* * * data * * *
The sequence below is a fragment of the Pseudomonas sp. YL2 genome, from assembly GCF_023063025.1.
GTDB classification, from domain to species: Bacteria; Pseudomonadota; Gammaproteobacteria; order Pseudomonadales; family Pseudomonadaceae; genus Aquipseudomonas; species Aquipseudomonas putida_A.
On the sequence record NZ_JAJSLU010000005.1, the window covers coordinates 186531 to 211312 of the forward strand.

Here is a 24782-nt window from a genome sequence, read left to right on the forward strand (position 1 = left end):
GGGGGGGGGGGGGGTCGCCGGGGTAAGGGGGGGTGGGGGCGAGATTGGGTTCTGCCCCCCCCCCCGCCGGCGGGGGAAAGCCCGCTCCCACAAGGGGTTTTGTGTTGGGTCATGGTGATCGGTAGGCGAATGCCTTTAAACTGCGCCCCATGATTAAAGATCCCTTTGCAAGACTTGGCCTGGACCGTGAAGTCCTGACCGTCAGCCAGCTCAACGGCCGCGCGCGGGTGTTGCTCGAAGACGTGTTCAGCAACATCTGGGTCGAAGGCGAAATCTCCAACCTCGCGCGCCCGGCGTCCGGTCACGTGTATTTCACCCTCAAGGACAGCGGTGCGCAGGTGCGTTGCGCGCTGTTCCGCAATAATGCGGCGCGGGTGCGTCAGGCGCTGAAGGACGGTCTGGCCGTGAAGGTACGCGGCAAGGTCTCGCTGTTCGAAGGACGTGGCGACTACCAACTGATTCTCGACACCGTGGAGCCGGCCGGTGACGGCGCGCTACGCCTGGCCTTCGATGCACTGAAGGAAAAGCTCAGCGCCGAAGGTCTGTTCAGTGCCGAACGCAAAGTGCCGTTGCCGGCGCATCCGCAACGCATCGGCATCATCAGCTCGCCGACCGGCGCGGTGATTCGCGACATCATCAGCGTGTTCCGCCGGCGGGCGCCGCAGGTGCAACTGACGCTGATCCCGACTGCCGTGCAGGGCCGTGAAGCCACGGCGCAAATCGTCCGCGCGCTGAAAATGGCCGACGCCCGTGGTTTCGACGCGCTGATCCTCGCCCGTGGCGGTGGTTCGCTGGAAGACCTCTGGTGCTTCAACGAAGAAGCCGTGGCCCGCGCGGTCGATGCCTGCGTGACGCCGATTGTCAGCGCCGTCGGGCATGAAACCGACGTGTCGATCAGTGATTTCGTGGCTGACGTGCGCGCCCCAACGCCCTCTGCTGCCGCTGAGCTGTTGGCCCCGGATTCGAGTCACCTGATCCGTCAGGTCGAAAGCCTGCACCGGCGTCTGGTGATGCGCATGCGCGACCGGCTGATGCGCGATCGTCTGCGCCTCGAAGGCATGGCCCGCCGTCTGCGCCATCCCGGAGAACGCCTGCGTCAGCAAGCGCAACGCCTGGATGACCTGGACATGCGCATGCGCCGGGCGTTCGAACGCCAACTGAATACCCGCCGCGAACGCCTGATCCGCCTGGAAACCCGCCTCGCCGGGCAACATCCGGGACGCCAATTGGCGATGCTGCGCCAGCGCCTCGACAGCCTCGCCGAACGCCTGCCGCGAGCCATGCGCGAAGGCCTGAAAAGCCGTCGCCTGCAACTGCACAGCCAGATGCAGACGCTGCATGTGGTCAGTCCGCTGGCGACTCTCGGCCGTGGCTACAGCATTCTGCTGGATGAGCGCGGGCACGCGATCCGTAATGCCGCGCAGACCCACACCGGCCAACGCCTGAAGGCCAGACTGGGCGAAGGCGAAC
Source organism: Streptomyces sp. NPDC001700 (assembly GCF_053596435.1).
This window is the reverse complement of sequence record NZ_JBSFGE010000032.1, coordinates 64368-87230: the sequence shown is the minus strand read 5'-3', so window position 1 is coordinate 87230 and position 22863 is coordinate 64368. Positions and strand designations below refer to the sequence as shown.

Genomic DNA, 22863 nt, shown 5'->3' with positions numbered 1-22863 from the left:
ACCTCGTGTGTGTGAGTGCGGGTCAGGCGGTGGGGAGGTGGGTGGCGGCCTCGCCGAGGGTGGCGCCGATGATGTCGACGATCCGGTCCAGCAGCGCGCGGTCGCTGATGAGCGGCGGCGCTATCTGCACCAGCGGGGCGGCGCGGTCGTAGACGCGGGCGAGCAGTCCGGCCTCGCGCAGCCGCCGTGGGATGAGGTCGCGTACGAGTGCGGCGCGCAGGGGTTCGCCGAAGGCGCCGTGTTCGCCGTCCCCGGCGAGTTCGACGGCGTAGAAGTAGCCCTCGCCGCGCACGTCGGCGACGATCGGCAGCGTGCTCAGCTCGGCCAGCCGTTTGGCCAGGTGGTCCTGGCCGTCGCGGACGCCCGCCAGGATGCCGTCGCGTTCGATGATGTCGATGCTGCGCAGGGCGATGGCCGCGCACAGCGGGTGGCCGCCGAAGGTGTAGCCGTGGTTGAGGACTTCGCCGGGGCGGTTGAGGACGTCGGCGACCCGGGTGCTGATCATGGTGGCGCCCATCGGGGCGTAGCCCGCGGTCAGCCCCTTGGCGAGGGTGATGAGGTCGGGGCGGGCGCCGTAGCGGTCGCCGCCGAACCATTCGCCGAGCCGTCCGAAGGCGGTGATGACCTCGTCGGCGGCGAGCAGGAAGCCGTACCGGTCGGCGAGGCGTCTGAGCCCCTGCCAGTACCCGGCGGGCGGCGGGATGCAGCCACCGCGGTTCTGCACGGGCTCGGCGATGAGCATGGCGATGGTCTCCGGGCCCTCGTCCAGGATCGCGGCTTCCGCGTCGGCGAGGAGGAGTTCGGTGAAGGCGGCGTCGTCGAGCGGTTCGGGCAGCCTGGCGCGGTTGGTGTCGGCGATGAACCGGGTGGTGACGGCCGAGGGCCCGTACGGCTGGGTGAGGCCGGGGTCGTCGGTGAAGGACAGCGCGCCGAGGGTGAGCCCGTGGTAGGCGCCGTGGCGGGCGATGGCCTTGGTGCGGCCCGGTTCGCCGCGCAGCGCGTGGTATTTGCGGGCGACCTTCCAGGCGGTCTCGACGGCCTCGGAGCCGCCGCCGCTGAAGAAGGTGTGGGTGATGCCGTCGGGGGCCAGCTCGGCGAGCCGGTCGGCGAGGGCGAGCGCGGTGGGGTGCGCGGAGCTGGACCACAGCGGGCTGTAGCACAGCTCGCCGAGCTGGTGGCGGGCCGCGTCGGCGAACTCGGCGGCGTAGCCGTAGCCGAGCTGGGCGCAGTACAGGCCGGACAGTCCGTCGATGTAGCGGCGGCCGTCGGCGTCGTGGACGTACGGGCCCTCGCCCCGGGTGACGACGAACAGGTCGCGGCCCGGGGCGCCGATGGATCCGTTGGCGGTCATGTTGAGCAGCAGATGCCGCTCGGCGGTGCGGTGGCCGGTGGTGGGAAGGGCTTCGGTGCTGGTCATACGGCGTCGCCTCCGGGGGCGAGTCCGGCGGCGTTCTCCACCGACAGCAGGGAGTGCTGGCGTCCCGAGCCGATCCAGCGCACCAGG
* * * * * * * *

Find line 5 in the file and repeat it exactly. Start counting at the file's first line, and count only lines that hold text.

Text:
GGGGGGGGGGGGGGTCGCCGGGGTAAGGGGGGGTGGGGGCGAGATTGGGTTCTGCCCCCCCCCCCGCCGGCGGGGGAAAGCCCGCTCCCACAAGGGGTTTTGTGTTGGGTCATGGTGATCGGTAGGCGAATGCCTTTAAACTGCGCCCCATGATTAAAGATCCCTTTGCAAGACTTGGCCTGGACCGTGAAGTCCTGACCGTCAGCCAGCTCAACGGCCGCGCGCGGGTGTTGCTCGAAGACGTGTTCAGCAACATCTGGGTCGAAGGCGAAATCTCCAACCTCGCGCGCCCGGCGTCCGGTCACGTGTATTTCACCCTCAAGGACAGCGGTGCGCAGGTGCGTTGCGCGCTGTTCCGCAATAATGCGGCGCGGGTGCGTCAGGCGCTGAAGGACGGTCTGGCCGTGAAGGTACGCGGCAAGGTCTCGCTGTTCGAAGGACGTGGCGACTACCAACTGATTCTCGACACCGTGGAGCCGGCCGGTGACGGCGCGCTACGCCTGGCCTTCGATGCACTGAAGGAAAAGCTCAGCGCCGAAGGTCTGTTCAGTGCCGAACGCAAAGTGCCGTTGCCGGCGCATCCGCAACGCATCGGCATCATCAGCTCGCCGACCGGCGCGGTGATTCGCGACATCATCAGCGTGTTCCGCCGGCGGGCGCCGCAGGTGCAACTGACGCTGATCCCGACTGCCGTGCAGGGCCGTGAAGCCACGGCGCAAATCGTCCGCGCGCTGAAAATGGCCGACGCCCGTGGTTTCGACGCGCTGATCCTCGCCCGTGGCGGTGGTTCGCTGGAAGACCTCTGGTGCTTCAACGAAGAAGCCGTGGCCCGCGCGGTCGATGCCTGCGTGACGCCGATTGTCAGCGCCGTCGGGCATGAAACCGACGTGTCGATCAGTGATTTCGTGGCTGACGTGCGCGCCCCAACGCCCTCTGCTGCCGCTGAGCTGTTGGCCCCGGATTCGAGTCACCTGATCCGTCAGGTCGAAAGCCTGCACCGGCGTCTGGTGATGCGCATGCGCGACCGGCTGATGCGCGATCGTCTGCGCCTCGAAGGCATGGCCCGCCGTCTGCGCCATCCCGGAGAACGCCTGCGTCAGCAAGCGCAACGCCTGGATGACCTGGACATGCGCATGCGCCGGGCGTTCGAACGCCAACTGAATACCCGCCGCGAACGCCTGATCCGCCTGGAAACCCGCCTCGCCGGGCAACATCCGGGACGCCAATTGGCGATGCTGCGCCAGCGCCTCGACAGCCTCGCCGAACGCCTGCCGCGAGCCATGCGCGAAGGCCTGAAAAGCCGTCGCCTGCAACTGCACAGCCAGATGCAGACGCTGCATGTGGTCAGTCCGCTGGCGACTCTCGGCCGTGGCTACAGCATTCTGCTGGATGAGCGCGGGCACGCGATCCGTAATGCCGCGCAGACCCACACCGGCCAACGCCTGAAGGCCAGACTGGGCGAAGGCGAAC